Speeches

Messages Tailored For Your Company or Event

 

“Climate Change: Natural Cycle or Troubling Trend?”

For over 20 years I’ve been seeing the symptoms of a warmer, wetter, more volatile climate showing up in the weather patterns above Minnesota, the nation and the planet. I started connecting the dots, publicly, in the late 90s, long before Al Gore came out with his documentary on climate change. There is compelling data – multiple strands of evidence – confirming a planetary warming trend is now well underway. CO2 levels are higher than they’ve been in at least 3 million years, a time when sea level was 75 feet higher than today. Rains are falling harder, the growing season consistently longer – new flowers (and pests) that weren’t here a generation ago.

Sea level is rising, winter weather is increasingly erratic – more water vapor in the air flavoring nearly all weather today. The climate is changing, it’s us – and there are solutions – new technologies and strategies that will rejuvenate our economy, add jobs and make us far more resilient, no matter what a more volatile climate throws at us.

“Reinvent Your Business Model, Before Someone Does It For You”

Douglas talks about (what else) the weather. But he uses weather as a metaphor to talk about disruptive storms of change impacting every sector, and the implications for your business. Whether it’s sharing his journey from climate skeptic to accepting the science, or sharing the trials and successes of his entrepreneurial ride, Douglas inspires audiences with a message of curiosity, experimentation and continuous reinvention. The forecast calls for change.

I’ve started 5 companies in Minnesota since the mid-80s, the vast majority of them weather-related. Stick to your passion. Do what you know and love, right? In each of these businesses I drew up a business plan, with what I thought was a sustainable model. In reality not ONE of these companies turned out like I thought it would, through a combination of new competitors, changes in the business landscape, new inventions and things none of us could foresee. I had to adapt, change the model (on the fly) to remain competitive and live to fight another day.

Of all the business attributes that increase the odds of success – the most important, in my humble estimation, is flexibility. Yes, creativity, and an empowered work force, clear-cut goals and incentives are all critical, but the one factor that has emerged above all others in my entrepreneurial walk is the ability to turn on a dime, to adapt, in real-time, to the unforeseen and unpredictable.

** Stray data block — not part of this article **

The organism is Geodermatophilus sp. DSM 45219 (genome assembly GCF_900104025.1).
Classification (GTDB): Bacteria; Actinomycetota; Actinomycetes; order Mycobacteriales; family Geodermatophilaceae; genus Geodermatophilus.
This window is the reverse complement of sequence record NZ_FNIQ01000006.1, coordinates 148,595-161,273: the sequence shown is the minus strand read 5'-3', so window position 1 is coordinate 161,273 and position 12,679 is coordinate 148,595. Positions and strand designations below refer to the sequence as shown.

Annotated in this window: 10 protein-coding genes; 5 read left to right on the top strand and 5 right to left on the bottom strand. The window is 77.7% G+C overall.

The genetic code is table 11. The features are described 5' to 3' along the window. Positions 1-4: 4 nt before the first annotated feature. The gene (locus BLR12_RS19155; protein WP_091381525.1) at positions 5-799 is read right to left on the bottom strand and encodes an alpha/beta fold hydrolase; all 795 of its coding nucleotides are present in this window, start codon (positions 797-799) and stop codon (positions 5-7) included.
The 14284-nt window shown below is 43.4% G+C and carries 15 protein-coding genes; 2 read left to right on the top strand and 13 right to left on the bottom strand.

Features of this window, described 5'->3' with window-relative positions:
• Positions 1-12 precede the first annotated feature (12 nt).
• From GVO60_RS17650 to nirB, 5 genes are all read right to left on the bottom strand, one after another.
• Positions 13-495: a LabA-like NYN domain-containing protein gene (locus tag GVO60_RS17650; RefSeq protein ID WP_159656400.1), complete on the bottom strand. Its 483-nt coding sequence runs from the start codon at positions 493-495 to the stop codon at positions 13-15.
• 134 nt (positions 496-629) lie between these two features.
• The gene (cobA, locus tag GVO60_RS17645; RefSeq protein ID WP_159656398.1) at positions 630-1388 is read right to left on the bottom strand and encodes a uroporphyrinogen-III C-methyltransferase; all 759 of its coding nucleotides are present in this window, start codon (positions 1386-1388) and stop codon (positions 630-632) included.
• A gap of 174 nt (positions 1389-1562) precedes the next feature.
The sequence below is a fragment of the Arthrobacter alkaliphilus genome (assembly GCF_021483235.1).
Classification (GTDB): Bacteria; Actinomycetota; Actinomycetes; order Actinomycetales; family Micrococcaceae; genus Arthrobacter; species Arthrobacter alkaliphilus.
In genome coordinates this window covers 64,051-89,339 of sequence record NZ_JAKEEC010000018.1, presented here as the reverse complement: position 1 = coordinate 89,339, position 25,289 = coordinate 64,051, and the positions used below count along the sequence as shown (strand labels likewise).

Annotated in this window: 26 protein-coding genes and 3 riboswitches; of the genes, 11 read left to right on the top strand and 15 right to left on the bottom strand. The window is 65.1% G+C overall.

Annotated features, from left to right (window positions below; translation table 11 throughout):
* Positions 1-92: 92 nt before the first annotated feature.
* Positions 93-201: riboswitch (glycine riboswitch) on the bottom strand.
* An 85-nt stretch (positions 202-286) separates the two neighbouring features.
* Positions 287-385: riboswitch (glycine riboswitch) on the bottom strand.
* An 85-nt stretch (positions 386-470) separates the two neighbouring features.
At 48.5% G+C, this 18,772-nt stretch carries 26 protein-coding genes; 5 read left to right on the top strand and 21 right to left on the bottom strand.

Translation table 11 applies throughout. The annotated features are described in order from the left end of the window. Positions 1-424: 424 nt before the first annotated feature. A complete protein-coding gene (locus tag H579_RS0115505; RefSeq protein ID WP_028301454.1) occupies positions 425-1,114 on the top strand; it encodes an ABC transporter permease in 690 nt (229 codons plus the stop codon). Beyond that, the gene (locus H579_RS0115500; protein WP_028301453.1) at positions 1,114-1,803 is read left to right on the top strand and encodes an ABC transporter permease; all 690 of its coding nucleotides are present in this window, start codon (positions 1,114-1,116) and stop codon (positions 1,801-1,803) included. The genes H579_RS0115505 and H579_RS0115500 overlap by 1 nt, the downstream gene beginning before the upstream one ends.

Who, in your company, is charged with reinvention, with reimagining what your business will look like 10-20 years from now. Focusing on short-term metrics can be fatal. Who is looking out over the horizon, anticipating change, pushing the boundaries of what is possible? Do you have a skunk works program charged with cannibalizing your own business? If you don’t do it – a competitor will. The reward goes to the nimble, the business owner willing to transform and even eliminate existing lines to meet the needs of future customers.

“Embracing Change”

The only predictable thing about the future is change. All of us have a fear of change, a fear of the unknown. But to be successful in the future, every individual and company will need to embrace change to be successful. Experts estimate half of all current jobs may be disrupted by an inevitable tsunami of change: automation, outsourcing, robotics and artificial intelligence. We’re just now witnessing the tip of the iceberg of what promises to be a fundamental restructuring of the U.S. economy – and all of us need to pay attention.

Today’s graduate may have to navigate as many as 2-4 different careers and 1 to 2 dozen jobs. Like it or not, we are all members of the “Gig Economy”. This calls for a mindset of lifelong learning and retraining; to be ready – in some cases – for jobs that don’t even exist today. We are all entrepreneurs now, but tools are becoming available to ease this rocky transition into the near-future. A willingness to fail, iterate and reinvent is no longer optional. How do we get to a place of embracing change and building flexibility into our career plans as well as business plans? One thing seems certain: what worked in 1995 probably won’t work in 2025. Paul explores the challenges and potential solutions as America charges headlong into a new Information Economy.

Paul’s presentation on climate volatility was well received by employees and company leaders alike.  People valued not only his scientific explanation but also his personal journey in understanding weather trends and their implications for the future.  Paul’s meteorology expertise, combined with his engaging style, make him a strong presenter on what can often be a very complicated and charged topic

Catherine Gunsbury

General Mills

Paul was an energetic and dynamic speaker. Our students enjoyed hearing about his entrepreneurial work.  It was beneficial for students to hear from someone who was able to combine his passion with his career.

Christaine Bartels

Carlson School of Management, University of Minnesota

Paul spoke at our annual meeting last week.  He gave an energetic, thought provoking talk.  His upbeat style had us smiling through all points of business. He truly inspired us. Thank you, Paul!

Julie Hirsch

Larson Engineering

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